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Spotify's new privacy policy gets all up in your business

Caitlin McGarry | Aug. 21, 2015
Sensor data, photos, contacts: Spotify wants it all.

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Spotify wants to cozy up to you and find out more about what you do, where you go, who your contacts are. Does that make you uncomfortable?

The streaming music service updated its privacy policy for users in the U.K. on Thursday with some major changes, first noticed by Forbes. Now Spotify is requesting access to other parts of your phone, like your contacts, your photos, your “media files” (though it doesn’t specify which ones), and your phone’s sensors. Here are the relevant parts:

3.3 Information Stored on Your Mobile Device

With your permission, we may collect information stored on your mobile device, such as contacts, photos, or media files. Local law may require that you seek the consent of your contacts to provide their personal information to Spotify, which may use that information for the purposes specified in this Privacy Policy.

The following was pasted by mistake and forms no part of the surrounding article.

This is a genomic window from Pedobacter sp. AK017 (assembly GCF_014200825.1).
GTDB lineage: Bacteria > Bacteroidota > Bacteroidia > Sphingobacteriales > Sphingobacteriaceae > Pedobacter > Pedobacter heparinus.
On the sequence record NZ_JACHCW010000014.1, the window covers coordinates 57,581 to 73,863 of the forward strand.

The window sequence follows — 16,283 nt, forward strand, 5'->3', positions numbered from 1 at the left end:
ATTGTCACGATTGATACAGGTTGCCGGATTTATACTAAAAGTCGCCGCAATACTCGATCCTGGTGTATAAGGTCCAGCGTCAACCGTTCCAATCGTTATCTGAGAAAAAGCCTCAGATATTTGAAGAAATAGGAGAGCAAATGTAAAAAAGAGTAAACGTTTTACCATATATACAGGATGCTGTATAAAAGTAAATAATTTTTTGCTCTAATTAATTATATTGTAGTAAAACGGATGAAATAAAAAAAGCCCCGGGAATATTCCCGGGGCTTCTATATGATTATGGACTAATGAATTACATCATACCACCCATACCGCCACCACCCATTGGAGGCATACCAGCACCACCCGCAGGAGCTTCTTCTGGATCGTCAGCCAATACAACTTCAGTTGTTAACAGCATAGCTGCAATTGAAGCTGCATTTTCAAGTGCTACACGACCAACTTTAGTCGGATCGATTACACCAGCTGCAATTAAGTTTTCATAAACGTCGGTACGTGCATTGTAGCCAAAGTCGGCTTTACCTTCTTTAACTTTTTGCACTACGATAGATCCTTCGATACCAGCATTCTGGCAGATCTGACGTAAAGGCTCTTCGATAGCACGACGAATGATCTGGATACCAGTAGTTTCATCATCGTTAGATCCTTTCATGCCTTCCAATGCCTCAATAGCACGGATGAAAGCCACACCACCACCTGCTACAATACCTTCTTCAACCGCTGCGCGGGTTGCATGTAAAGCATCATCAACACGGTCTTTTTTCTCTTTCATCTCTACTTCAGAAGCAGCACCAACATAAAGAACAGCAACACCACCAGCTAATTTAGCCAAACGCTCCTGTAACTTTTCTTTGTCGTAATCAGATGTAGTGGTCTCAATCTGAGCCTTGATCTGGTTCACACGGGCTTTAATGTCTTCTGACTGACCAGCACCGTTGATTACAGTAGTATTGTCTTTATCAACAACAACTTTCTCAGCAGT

3.4 Location and sensor information

Depending on the type of device that you use to interact with the Service and your settings, we may also collect information about your location based on, for example, your phone’s GPS location or other forms of locating mobile devices (e.g., Bluetooth). We may also collect sensor data (e.g., data about the speed of your movements, such as whether you are running, walking, or in transit).

There are a few reasons why Spotify might want deeper access to your device, and it’s not just advertising-related. The location and sensor data access could signify plans to develop more features similar to Running, which takes your phone’s motion into account to determine your pace so it can match songs with the same beats per minute. It’s not so clear why Spotify would need access to your contacts and photos, but a company spokesperson told Forbes that the data “helps us to tailor improved experiences to our users, and build new and personalized products for the future.”

Spotify also pointed to its new (and beloved) Discover Weekly personalized playlist as an example of the kinds of features it plans to add down the line.

The impact on you: It’s important to note that these changes haven’t gone into effect in the U.S., where Spotify’s privacy policy hasn’t changed since April 2014. It’s unclear if Spotify will soon overhaul its privacy policy for American listeners as well, but as the company ramps up efforts to stay competitive with Apple Music, you can expect more of those personalized features. And Spotify will definitely need to know more about you to pull that off.


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